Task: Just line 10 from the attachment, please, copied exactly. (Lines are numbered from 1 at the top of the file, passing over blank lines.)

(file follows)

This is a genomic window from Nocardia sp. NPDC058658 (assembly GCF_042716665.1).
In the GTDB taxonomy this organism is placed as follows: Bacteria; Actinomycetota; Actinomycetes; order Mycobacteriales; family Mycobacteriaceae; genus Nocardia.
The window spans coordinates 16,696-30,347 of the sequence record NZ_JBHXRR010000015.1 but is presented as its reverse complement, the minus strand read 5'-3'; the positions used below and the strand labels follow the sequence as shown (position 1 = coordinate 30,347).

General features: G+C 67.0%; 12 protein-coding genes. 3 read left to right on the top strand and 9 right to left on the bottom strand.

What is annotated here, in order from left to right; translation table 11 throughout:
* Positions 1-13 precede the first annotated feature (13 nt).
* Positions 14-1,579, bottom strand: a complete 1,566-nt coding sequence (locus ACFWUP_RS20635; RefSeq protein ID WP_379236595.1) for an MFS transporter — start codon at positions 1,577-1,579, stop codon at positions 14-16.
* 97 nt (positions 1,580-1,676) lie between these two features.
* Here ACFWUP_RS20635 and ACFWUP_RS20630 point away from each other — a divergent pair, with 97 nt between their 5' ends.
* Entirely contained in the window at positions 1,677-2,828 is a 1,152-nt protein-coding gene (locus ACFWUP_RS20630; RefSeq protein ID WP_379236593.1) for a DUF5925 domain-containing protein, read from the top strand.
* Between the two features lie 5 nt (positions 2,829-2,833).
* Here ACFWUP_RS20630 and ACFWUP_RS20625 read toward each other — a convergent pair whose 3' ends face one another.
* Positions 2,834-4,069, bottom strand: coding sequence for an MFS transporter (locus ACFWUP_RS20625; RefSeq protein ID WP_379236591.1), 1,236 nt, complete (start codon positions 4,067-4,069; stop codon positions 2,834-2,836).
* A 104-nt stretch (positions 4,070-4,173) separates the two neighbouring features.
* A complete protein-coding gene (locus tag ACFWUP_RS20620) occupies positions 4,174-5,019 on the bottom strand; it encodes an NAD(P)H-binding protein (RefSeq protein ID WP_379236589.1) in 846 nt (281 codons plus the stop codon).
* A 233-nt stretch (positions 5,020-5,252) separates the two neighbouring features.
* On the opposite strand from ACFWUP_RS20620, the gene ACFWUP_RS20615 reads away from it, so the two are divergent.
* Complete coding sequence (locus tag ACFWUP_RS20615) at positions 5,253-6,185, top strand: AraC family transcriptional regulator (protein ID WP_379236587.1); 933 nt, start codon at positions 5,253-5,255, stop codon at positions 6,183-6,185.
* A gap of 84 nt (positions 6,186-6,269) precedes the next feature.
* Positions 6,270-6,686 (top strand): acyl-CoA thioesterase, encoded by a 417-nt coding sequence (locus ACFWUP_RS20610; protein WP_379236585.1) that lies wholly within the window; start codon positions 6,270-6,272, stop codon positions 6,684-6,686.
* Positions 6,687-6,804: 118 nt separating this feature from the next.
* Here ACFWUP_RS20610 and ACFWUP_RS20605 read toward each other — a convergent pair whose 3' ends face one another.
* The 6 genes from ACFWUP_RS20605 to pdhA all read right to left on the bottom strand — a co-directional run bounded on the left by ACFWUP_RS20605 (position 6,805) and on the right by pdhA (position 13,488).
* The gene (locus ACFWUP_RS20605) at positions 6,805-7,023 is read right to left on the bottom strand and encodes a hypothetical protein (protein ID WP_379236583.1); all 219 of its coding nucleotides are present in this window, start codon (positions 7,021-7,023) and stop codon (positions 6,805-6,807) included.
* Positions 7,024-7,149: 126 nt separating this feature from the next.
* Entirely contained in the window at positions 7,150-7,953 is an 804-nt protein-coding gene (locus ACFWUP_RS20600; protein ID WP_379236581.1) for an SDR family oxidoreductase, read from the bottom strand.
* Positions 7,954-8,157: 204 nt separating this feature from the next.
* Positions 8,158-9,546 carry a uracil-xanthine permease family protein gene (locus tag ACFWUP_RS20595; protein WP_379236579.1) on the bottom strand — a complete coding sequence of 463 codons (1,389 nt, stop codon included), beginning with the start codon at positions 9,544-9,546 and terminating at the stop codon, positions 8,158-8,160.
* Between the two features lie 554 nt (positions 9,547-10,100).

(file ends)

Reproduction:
* Entirely contained in the window at positions 1,677-2,828 is a 1,152-nt protein-coding gene (locus ACFWUP_RS20630; RefSeq protein ID WP_379236593.1) for a DUF5925 domain-containing protein, read from the top strand.